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1 An Equiry concerning the Human Understanding, ed. Selby-Bigge, L. A. (Oxford, 1894), p. 22.
2 Kemp Smith, N., The Philosophy of David Hume (London, 1941), pp. 91–92.
3 In Hume, ed. Chappell, V. C. (New York, 1966), p. 140.
4 A Treatise of Human Nature, ed. Selby-Bigge, L. A. (Oxford, 1888), pp. 169–170.
5 Hume, pp. 139-140.
6 Treatise, p. 163 (italics not in text).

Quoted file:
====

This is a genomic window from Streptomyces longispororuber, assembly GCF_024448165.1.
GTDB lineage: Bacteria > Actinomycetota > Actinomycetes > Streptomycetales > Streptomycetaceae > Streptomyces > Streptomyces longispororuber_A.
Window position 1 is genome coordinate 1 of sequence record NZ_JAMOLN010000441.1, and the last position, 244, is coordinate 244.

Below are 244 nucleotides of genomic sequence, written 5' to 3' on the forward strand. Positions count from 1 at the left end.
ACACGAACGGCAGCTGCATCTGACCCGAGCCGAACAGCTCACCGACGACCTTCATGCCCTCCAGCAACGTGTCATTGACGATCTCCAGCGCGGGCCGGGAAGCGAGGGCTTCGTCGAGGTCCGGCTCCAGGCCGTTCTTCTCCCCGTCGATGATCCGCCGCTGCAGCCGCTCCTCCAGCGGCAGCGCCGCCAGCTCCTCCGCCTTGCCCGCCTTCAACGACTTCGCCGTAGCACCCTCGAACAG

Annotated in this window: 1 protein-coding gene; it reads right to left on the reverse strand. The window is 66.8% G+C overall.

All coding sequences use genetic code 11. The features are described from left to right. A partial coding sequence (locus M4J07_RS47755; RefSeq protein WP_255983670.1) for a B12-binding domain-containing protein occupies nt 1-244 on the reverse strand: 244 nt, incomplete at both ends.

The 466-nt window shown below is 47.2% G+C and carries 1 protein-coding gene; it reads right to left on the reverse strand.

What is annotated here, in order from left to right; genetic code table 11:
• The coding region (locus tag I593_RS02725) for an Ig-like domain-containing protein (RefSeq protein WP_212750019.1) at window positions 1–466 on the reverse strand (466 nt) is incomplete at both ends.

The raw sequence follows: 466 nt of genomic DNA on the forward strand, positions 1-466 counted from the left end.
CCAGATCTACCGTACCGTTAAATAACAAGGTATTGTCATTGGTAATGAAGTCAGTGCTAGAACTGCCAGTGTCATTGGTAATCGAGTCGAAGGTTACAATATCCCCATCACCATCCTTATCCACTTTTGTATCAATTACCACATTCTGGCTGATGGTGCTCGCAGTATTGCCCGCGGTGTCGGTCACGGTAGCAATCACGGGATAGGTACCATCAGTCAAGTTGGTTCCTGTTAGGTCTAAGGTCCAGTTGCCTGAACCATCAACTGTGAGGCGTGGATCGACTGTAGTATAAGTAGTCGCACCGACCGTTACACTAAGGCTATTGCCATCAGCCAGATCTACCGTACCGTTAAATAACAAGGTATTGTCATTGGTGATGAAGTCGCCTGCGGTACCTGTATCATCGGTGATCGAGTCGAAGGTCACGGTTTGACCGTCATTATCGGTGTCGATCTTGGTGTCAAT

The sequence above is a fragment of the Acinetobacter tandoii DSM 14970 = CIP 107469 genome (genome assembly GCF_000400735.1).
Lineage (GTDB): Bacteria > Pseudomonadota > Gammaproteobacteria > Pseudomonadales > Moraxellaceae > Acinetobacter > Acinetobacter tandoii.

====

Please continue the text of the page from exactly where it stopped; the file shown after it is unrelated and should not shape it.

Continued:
7 Ibid., p. 165 (italics not in text).
8 Ibid., p. 409.
9 Ibid., p. 403.
10 Ibid., p. 155.
11 Ibid., p. 3.
12 Ibid., p. 5.
13 An Essay concerning Human Understanding, III, iii, 10.
14 Ibid., III, iv, 4.
15 Treatise, p. 277.
16 Ibid., p. 329.
18 Enquiry, p. 62.
19 “… the repetition … produces a new impression, and by that means the idea.” Treatise, p. 155.
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